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Featured: Michelangelo Antonioni Stories Have No Ending

Featured: Michelangelo Antonioni Stories Have No Ending

While Federico Fellini, Roberto Rossellini, and Vittorio De Seca are the first names peoples think of in Italian cinema, another director is a major influence, presenting a more open narrative where we flow with the story and nothing is tied up at the end. For this Italian auteur, he was an intellectual who wanted the audience to focus on what they see rather than what they hear and feel in the story and characters. The story and what our protagonist does was secondary to Antonioni and chose the narrative to be away from the postwar acceptance of what life is and instead examine the emptiness people still felt in their lives. He opposed the traditional storylines with a resolution at the end and proper actions to drive the story. Instead, he emphasized the visual, being ambiguous, and keep the constant theme of modern alienation from society.

Quadrilogy Of Modernity And Its Discontents

He had a few movies in the 1950s but did not have his breakthrough until 1960 with L’Avventura, followed by La Notte and L’Eclisse. The first film deals with the disappearance of a young woman from a boating vacation and the search by her lover and her best friend. Spoiler alert: she is never found. It doesn’t mean she died, but, as time progresses, the feelings of her welfare turn into the romantic tension between the man and woman. Instead of a mystery of what happened to the woman, we have to be invested in the consciousness that befalls the others and their love. This was the first of four movies featuring Antonioni’s lover, Monica Vitti, playing the best friend who cannot understand why she is falling in love with her best friend’s lover, but yet sees it as the only way to move forward. There is no moralism being presented nor do they care; it is part of Antonioni’s own personal ideology as a Marxist, even though this and his later films were never political ones.

In La Notte, a writer and his wife, feeling distant, spend a whole night at their upper-class parties meeting others, restraining their ambitions, and letting everyone else guide them into their space and thus filling their voids. Do Giovanni (Marcello Mastroianni) and Lidia (Jeanne Moreau) still love each other at the end? It is up to one’s interpretation when the sun rises after. Finally, in L’eclisse, Monica Vitti plays a woman, unhappy with her lover, who gets into another relationship with a new man. It didn’t matter that traditional narrative was blown off for a free-flowing style that had no real ending; there is no climax to the movie, just an absence of people. The last Vitti/Antonioni collaboration was his first in color, Red Desert, in which Vitti plays the wife of an industrialist who is isolated from him and his work while surrounded by the wasteland that is an industrial section made to look beautiful. The red and green is a facade over the towering machinery is in contrast to the historical, romantic side of Italy; a hidden political condemnation by Antonioni of what post-war Italy, twenty years removed, has become.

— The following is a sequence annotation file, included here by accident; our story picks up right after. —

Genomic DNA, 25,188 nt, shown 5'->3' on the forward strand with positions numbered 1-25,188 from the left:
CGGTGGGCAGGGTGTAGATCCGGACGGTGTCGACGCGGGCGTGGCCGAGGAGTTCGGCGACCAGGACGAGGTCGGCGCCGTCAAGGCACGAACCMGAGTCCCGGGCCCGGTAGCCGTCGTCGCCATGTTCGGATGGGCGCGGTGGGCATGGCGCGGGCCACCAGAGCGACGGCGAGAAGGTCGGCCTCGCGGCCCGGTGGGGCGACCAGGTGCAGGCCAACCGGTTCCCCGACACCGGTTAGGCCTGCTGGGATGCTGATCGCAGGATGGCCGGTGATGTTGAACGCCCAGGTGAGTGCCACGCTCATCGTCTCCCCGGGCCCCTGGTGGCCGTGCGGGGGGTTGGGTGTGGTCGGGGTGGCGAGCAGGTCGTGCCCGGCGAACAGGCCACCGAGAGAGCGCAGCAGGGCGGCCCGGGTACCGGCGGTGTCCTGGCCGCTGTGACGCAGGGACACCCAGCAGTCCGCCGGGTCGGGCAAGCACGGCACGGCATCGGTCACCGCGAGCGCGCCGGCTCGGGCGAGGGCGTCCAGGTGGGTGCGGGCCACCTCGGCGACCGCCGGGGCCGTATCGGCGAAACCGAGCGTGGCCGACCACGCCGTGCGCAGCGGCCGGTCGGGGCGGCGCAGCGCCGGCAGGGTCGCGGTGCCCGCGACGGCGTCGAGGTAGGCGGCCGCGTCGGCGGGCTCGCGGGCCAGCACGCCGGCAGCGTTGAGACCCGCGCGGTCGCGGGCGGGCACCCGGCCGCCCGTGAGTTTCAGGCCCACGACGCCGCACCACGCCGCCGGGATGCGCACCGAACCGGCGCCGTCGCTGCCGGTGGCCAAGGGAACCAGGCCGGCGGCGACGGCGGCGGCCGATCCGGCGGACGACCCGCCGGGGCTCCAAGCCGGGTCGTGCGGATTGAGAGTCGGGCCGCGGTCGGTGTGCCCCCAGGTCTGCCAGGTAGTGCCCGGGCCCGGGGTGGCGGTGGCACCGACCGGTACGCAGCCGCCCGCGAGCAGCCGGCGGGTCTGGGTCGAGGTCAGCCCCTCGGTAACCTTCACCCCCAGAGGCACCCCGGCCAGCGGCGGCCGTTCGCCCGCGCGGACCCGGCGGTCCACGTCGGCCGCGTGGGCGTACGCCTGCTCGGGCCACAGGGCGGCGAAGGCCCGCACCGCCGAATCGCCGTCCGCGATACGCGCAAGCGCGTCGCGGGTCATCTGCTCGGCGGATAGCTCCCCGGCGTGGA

In The English Language

The back end of Antonioni’s notable catalog started when he crossed over to London’s Swinging Sixties with Blow-Up. A fashion photographer (David Hemmings) accidentally stumbles upon a murder in progress and is chased down by presumably a conspirator in the killing (Vanessa Redgrave). The photographer becomes paranoid as he proceeds to hunt down the exact reason for the murder while strolling through a rock-and-jazz London courtesy of Herbie Hancock’s score and an appearance by The Yardbirds with Jimmy Page (of future Led Zeppelin fame) and Jeff Beck. It’s a murder mystery without the police and without a proper resolution, quietly done and without the violence. There is fashion, avant-garde performances from mimes, and sexual frolic.

His follow up, Zabriskie Point is set in Death Valley in the midst of the counterculture’s high point in ’68-’69 when student strikes were common and a student wonders his way into the desert where he meets a young, free-spirited woman. The film was a flop and critically dismissed, but it has since been reassessed as an external film from traditional American cinema of the times. The Passenger features Jack Nicholson as a reporter who takes over the identity of a dead man who turns out to be a mercenary to follow a story in the African desert. Soon, he blurs his real identity with the mercenary to the point where, in the end, he is identified as the mercenary’s name. While there is more of an ending with the last two films, linking to traditional American storylines, Antonioni still leaves behind some questions unanswered for our interpretation.

His career faded in the 1980s with Identification Of A Woman being the last acclaimed work from critics. Antonioni received the Honorary Oscar in 1994 for, “recognition of his place as one of the cinema’s master visual stylists,” and died on 30 July 2007, the same exact day of another legendary auteur, Ingmar Bergman. Antonioni was praised by critic David Bordwell for allowing art films to be open-ended and encouraged future filmmakers to make similar bold works. However, his contemporaries like Bergman and Orson Welles found his work boring for his consistent long takes and longing on something with no meaning. But that is the beauty of Antonioni, you don’t need a full answer to what he is showing you because sometimes we don’t get an answer to something we see in real life. He writes about people and the gaps between them, especially the lonely ones who want to go somewhere. And sometimes, viewers were taken into isolation, where there is no escapism for a happy ending.

Follow me on Twitter: @BrianSusbielles (Cine-A-Man)

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